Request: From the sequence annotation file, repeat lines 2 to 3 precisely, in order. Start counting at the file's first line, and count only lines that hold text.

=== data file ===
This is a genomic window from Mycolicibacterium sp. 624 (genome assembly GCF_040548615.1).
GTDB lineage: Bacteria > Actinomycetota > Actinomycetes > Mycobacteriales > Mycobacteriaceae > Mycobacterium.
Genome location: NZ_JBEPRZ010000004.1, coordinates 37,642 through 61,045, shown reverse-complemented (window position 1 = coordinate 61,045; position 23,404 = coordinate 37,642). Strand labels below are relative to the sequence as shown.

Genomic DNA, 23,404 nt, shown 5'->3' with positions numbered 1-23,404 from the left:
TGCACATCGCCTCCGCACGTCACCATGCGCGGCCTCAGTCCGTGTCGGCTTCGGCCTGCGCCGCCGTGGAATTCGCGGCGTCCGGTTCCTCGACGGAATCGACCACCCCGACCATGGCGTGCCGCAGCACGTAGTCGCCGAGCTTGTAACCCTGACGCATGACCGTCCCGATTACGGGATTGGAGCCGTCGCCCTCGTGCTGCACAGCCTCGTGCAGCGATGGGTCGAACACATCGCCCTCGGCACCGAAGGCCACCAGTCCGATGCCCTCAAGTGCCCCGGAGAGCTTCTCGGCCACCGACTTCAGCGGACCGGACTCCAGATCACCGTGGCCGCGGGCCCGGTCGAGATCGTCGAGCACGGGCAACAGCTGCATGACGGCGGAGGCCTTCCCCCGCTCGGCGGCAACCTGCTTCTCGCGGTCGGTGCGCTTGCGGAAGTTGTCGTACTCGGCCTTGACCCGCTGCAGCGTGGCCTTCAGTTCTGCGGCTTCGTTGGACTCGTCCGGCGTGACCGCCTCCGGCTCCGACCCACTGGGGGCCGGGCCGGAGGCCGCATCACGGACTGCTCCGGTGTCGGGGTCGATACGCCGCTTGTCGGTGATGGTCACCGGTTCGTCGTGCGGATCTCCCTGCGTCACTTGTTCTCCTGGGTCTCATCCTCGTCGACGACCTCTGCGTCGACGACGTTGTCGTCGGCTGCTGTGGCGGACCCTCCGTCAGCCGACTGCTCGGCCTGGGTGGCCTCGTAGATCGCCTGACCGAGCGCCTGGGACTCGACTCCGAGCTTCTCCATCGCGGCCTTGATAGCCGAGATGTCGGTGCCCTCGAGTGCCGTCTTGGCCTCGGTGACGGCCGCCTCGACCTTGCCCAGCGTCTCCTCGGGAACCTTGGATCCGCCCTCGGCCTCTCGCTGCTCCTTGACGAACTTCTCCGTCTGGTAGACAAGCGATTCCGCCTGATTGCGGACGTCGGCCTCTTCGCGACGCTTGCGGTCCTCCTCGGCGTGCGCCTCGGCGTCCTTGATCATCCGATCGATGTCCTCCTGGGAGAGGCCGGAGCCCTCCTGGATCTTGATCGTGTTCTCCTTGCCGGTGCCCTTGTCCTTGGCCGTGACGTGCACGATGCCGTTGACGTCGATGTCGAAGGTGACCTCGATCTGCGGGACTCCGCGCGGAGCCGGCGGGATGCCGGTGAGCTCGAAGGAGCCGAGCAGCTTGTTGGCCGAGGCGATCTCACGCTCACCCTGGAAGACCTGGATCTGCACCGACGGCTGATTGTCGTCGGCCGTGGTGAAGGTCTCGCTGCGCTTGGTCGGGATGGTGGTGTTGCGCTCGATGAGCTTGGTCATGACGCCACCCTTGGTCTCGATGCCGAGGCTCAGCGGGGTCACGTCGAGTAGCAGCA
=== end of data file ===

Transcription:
GTDB lineage: Bacteria > Actinomycetota > Actinomycetes > Mycobacteriales > Mycobacteriaceae > Mycobacterium.
Genome location: NZ_JBEPRZ010000004.1, coordinates 37,642 through 61,045, shown reverse-complemented (window position 1 = coordinate 61,045; position 23,404 = coordinate 37,642). Strand labels below are relative to the sequence as shown.